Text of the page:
The five girls I flew to Atlanta the other day were not released to their aunt until her identification was carefully checked, even though the children obviously knew their aunt.
I was not to leave these people until I was satisfied that they were being left with the correct people. (With all the tears, screams, hugs and crying it was obviously these were the right people.)
I dead-headed back to Atlanta and will sleep very well tonight. When I returned to Atlanta tonight I was asked if I was willing to fly to Knoxville Tennessee and pick up medicine and take it to Baton Rouge. I was truthfully too exhausted and I did not think it would be safe for me to fly the way I felt. It was not problem for them and I may be asked to take that trip tomorrow morning.
The organization is regrouping over the next couple of days to see if there is a better way of getting people to Baton Rouge and ready to fly. In the meantime however I see email from the Angel Flight organizations I fly for with possible flights that can be made to reunite families - - many of them in the northeast. I will look more closely at that when I return to Philadelphia.
In the meantime, I'll see what is needed tomorrow. I want to thank so many people for their emails and messages. I appreciate it. It makes me feel that my friends are all a part of this.
I slept well last night. Got to sleep about 1 AM and just woke up (9 AM). I guess my body needed the sleep. I did bring along a sleeping bag and air mattress but fortunately they weren't needed. Up until the time I got here, pilots were sleeping on the floor in Baton Rouge, but the logistics improved and the staging area moved to Atlanta by the time I arrived.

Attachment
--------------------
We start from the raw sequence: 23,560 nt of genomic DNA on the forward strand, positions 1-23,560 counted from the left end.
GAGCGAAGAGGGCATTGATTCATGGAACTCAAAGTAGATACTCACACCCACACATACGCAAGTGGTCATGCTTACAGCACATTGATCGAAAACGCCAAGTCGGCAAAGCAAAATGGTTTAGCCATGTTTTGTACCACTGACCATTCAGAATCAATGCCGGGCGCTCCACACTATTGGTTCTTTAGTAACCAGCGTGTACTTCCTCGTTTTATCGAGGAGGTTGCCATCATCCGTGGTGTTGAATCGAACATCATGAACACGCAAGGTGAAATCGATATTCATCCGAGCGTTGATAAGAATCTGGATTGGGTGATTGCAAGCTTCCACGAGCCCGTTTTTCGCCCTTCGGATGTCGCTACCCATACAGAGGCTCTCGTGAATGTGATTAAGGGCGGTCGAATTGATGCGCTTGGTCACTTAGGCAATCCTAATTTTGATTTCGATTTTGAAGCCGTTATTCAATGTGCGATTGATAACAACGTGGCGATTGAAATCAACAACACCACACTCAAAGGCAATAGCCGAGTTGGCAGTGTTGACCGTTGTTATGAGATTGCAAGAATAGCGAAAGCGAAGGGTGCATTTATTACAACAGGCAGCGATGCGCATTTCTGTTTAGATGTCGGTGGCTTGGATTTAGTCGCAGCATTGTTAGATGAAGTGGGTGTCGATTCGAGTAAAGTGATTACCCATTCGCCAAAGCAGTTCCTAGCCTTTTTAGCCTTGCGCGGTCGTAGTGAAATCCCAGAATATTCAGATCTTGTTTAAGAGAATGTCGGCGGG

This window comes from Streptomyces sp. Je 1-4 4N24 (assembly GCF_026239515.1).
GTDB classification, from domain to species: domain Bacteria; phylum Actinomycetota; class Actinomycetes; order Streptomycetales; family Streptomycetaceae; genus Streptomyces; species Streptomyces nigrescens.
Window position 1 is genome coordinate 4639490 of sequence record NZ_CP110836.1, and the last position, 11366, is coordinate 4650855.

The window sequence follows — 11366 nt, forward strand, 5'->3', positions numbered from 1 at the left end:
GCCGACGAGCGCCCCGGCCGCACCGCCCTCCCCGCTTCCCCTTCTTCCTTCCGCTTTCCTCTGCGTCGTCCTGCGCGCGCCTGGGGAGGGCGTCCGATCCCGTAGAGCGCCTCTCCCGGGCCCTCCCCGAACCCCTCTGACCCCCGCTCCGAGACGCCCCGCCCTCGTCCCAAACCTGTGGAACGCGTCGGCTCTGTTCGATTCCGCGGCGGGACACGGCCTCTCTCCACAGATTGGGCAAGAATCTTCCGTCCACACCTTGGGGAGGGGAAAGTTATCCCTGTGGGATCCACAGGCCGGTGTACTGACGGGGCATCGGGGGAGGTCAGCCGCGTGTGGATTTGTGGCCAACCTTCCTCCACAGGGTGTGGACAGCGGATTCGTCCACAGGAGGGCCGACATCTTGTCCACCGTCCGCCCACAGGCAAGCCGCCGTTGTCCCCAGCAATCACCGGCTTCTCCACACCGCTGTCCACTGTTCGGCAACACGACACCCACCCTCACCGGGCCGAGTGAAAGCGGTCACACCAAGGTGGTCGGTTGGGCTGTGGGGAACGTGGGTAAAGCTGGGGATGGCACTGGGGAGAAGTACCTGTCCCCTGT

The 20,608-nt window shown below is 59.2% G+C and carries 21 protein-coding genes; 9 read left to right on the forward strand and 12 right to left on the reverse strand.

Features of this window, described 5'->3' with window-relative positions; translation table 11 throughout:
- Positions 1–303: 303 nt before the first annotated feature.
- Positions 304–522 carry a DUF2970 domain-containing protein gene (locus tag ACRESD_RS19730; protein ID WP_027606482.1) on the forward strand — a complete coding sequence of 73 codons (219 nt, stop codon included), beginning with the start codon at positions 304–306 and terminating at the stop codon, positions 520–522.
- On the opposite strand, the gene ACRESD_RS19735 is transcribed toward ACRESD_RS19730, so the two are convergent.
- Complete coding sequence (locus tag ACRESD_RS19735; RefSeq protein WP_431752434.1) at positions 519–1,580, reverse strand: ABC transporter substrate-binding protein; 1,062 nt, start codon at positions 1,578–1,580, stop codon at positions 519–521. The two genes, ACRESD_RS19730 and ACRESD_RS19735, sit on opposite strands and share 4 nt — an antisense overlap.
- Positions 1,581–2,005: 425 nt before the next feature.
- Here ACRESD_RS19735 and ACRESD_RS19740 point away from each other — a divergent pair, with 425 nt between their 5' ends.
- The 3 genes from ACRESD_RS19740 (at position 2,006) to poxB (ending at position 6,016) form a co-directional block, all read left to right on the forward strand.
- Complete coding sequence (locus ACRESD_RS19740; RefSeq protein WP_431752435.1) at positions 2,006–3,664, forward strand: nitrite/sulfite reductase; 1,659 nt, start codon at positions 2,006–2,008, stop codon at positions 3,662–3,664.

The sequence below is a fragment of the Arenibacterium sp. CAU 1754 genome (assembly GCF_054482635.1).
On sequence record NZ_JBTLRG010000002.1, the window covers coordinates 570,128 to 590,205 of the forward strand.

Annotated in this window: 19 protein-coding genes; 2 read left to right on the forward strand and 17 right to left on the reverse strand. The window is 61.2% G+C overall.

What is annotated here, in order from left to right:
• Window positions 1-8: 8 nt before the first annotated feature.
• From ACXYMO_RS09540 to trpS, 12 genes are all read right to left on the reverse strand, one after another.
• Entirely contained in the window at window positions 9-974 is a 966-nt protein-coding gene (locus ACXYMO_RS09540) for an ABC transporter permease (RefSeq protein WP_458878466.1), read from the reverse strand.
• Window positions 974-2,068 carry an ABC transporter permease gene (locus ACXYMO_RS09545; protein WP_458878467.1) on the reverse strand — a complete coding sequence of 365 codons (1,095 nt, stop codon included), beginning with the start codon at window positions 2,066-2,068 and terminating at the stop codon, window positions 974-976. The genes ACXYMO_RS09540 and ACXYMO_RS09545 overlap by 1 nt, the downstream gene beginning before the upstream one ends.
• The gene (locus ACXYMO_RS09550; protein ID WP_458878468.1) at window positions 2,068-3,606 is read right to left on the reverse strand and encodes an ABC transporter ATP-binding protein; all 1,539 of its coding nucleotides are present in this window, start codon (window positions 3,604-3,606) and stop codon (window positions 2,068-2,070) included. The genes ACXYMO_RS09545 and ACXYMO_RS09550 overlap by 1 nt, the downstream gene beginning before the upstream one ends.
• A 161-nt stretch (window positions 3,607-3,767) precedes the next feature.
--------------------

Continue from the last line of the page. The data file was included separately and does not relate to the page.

I spoke with the people running this effort (The organization has taken the name "My Brothers Keeper"). They intend to regroup and begin working with other cities besides Baton Rouge. It looks like some in Mississippi are possible. There will also be efforts made to fly into smaller airports, nearer the people. That will only work if people in those areas can organize. Faith based groups have been and will be most helpful. THE LATEST FROM THIS GROUP IS COPIED BELOW. I hope this gives a better idea as to what this organization has been doing and trying to do.
They may have another flight for me but I won't know until I get to the airport. In any event, I will return.
Saturday 9-10 (Early AM)
I arrived home late Friday night. I really don't know what else to write. I was (as they say in the old West) the last plane out of Dodge. The organization was regrouping. In the meantime, the Angel Flight groups were beginning to fly families to join relatives in various parts of the country.
This has really been too big to comprehend. People who had very little to begin with now have nothing. Just throwing money at the problem just isn't enough. Yes it is desperately needed. Infrastructure must be rebuilt. But what I saw was desperate short term needs. Organizations were working hard but we are not talking about the needs of thousands, but of hundreds of thousands.
I know I did very little as far as the big picture was concerned. But the feeling was indescribable when I landed and saw parents and grandparents greet their children who they thought were lost. On the other hand, the look on the faces of those sitting in Baton Rouge, waiting for - - - - - - - - - just waiting.
I know that I am different today than I was a week ago. I also know I'm not finished.
The partnership of Vacation Rentals For Families , www.VacationRentalsForFamilies.com
Graduate Medical Consultants, www.GMCGroup.org , the hundreds of Civilian Pilots from AOPA & EAA, physicians and volunteers, has resulted in the tremendous success of our humanitarian mission, “Operation Brothers Keepers”.